The median age in the city was 34.2 years; 28.8% of residents were under the age of 18; 7.2% were between the ages of 18 and 24; 30.4% were from 25 to 44; 21.2% were from 45 to 64; and 12.3% were 65 years of age or older. The gender makeup of the city was 47.4% male and 52.6% female.
Currently, Nixa Public Schools operates four elementary schools for students in kindergarten through fourth grade: Helen-Matthews Elementary, Espy Elementary, Century Elementary, and the newest, High Pointe Elementary (named so because it sits on the highest elevation in Christian County), opened in August 2007. Also, two intermediate schools serve students in the fifth and sixth grades—Inman Intermediate and Summit Intermediate; one junior high school, Nixa Junior High, and one high school, Nixa Public High School are in the district. Also, a magnet school hosts kindergarten through 6th grade- John Thomas School of Discovery.
The old Main Street Elementary School building has become an administrative building, named Faught Administration Center. The Nixa school district is widely considered one of the best in Missouri, receiving the Missouri Department of Elementary and Secondary Education's Distinction in Performance Award for each of the last five years. In its Missouri Assessment Program, Nixa Junior High placed fifth in the state in science, eighth in math, and 18th in English. The high school was ranked fourth in the state for high academic performance.
The city of Nixa began construction on the largest solar farm in Missouri in June 2017. The solar farm is expected to have 33,288 solar panels and provide 9% of the city's power needs. It is to be operational by December 2017. Sen. Jay Wasson owns the land on which the solar farm is being built. The farm has a life expectancy of 25 years.
In 2015, Nixa became a gigabit city with the upgrade of its internet system.
Nixa is home to Accurate Plastics, as well as another Plastic service located next door to Accurate, named Diversified Plastics.
Nixa is also home to a bowling alley, named Century lanes.
Nixa is part of Missouri's 7th congressional district.
Nixa Sucker Day - A local barber named Finis Gold started Nixa Sucker Day in 1957, and it has since been a longstanding tradition. Locals often closed up shop and skip school for the day to go "grabbin’ for suckers". The fish were then frozen until enough were available for a big fish fry. Nixa Sucker Day was the result of this annual tradition.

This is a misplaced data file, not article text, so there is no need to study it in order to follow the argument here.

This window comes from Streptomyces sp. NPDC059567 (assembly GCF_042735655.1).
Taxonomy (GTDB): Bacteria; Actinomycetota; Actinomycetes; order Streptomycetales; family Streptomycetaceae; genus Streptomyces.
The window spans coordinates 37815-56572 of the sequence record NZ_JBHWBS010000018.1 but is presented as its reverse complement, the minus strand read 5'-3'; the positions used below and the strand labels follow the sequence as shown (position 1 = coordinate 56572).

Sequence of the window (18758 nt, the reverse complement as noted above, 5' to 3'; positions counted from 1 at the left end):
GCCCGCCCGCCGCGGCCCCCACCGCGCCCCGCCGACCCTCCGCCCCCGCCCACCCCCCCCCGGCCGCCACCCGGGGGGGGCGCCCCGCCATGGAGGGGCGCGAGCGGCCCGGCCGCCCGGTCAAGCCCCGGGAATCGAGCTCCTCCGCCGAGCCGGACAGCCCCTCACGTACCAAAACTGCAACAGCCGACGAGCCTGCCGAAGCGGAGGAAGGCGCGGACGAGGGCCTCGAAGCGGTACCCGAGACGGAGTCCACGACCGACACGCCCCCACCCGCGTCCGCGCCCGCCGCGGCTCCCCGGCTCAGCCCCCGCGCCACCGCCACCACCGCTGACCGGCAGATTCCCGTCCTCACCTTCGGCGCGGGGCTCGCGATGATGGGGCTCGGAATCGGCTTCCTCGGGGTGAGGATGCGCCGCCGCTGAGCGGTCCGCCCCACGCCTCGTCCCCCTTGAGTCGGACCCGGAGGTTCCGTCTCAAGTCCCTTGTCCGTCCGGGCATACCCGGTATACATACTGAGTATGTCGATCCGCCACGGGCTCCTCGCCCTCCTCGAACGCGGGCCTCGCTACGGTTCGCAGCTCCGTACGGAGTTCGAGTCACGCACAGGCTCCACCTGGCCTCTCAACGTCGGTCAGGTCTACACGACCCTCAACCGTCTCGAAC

Now, the event is held annually during May. It is a family-friendly event held on Nixa's Main Street. Sucker fish and other food is sold by vendors. There is live entertainment and local crafts. Proceeds from Sucker Day activities are used to assist projects in the city such as scholarships to graduates from Nixa High School, donations to Project Graduation, and Nixa JROTC.
In popular culture
In the Robert Ludlum novels and films (fiction), Nixa is the birthplace of Jason Bourne/David Webb. The Bourne Supremacy revealed that Bourne's real name was David Webb and that he was born in Nixa, Missouri.
Several streets in a residential neighborhood northeast of downtown are named for performers on ABC-TV's Ozark Jubilee, including Nixa native Slim Wilson. They include Slim Wilson Boulevard, Red Foley Court, Zed Tennis Street, Bill Ring Court, (Speedy) Haworth Court and Ozark Jubilee Drive. M
A 2013 episode of the Investigation Discovery television series Beauty Queen Murder featured a murder in Nixa—the 1985 death of Jackie Johns was not settled until 2010, when DNA evidence proved that fellow Nixa resident Gerald Carnahan had raped and murdered the young lady.
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- "About Us / District Accomplishments". www.nixapublicschools.net. Retrieved 2017-09-08.
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- "B & B Ozark-Nixa 12 with Marquee Suites". B&B Theatres. Retrieved 2012-03-30.
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- "Carnahan Found Guilty of Jackie Johns Rape, Murder". Ozarks First. Retrieved 19 January 2018.